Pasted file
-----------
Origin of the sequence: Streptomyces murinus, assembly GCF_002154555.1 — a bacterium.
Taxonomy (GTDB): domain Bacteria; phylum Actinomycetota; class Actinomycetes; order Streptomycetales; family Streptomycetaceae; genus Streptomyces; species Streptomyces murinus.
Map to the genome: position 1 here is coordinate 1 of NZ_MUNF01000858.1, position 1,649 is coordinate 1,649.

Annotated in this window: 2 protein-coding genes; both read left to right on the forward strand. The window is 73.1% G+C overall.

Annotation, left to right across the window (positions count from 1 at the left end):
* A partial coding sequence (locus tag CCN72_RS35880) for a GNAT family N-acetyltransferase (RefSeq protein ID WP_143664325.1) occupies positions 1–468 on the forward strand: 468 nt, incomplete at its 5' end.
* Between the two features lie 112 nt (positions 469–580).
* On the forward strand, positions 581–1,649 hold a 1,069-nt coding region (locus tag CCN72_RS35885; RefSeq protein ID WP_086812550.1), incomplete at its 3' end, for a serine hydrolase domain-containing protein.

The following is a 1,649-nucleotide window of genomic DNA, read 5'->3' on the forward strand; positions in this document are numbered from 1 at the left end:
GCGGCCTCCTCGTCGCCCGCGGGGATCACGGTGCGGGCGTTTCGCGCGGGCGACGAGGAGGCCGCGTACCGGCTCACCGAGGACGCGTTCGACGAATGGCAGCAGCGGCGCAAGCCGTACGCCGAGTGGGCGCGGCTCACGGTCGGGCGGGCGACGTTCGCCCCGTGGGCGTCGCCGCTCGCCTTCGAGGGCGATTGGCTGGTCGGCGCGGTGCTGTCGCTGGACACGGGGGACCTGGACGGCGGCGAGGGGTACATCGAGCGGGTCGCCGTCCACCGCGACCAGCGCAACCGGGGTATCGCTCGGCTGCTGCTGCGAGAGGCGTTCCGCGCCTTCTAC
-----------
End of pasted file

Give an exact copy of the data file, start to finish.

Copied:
Origin of the sequence: Streptomyces murinus, assembly GCF_002154555.1 — a bacterium.
Taxonomy (GTDB): domain Bacteria; phylum Actinomycetota; class Actinomycetes; order Streptomycetales; family Streptomycetaceae; genus Streptomyces; species Streptomyces murinus.
Map to the genome: position 1 here is coordinate 1 of NZ_MUNF01000858.1, position 1,649 is coordinate 1,649.

Annotated in this window: 2 protein-coding genes; both read left to right on the forward strand. The window is 73.1% G+C overall.

Annotation, left to right across the window (positions count from 1 at the left end):
* A partial coding sequence (locus tag CCN72_RS35880) for a GNAT family N-acetyltransferase (RefSeq protein ID WP_143664325.1) occupies positions 1–468 on the forward strand: 468 nt, incomplete at its 5' end.
* Between the two features lie 112 nt (positions 469–580).
* On the forward strand, positions 581–1,649 hold a 1,069-nt coding region (locus tag CCN72_RS35885; RefSeq protein ID WP_086812550.1), incomplete at its 3' end, for a serine hydrolase domain-containing protein.

The following is a 1,649-nucleotide window of genomic DNA, read 5'->3' on the forward strand; positions in this document are numbered from 1 at the left end:
GCGGCCTCCTCGTCGCCCGCGGGGATCACGGTGCGGGCGTTTCGCGCGGGCGACGAGGAGGCCGCGTACCGGCTCACCGAGGACGCGTTCGACGAATGGCAGCAGCGGCGCAAGCCGTACGCCGAGTGGGCGCGGCTCACGGTCGGGCGGGCGACGTTCGCCCCGTGGGCGTCGCCGCTCGCCTTCGAGGGCGATTGGCTGGTCGGCGCGGTGCTGTCGCTGGACACGGGGGACCTGGACGGCGGCGAGGGGTACATCGAGCGGGTCGCCGTCCACCGCGACCAGCGCAACCGGGGTATCGCTCGGCTGCTGCTGCGAGAGGCGTTCCGCGCCTTCTAC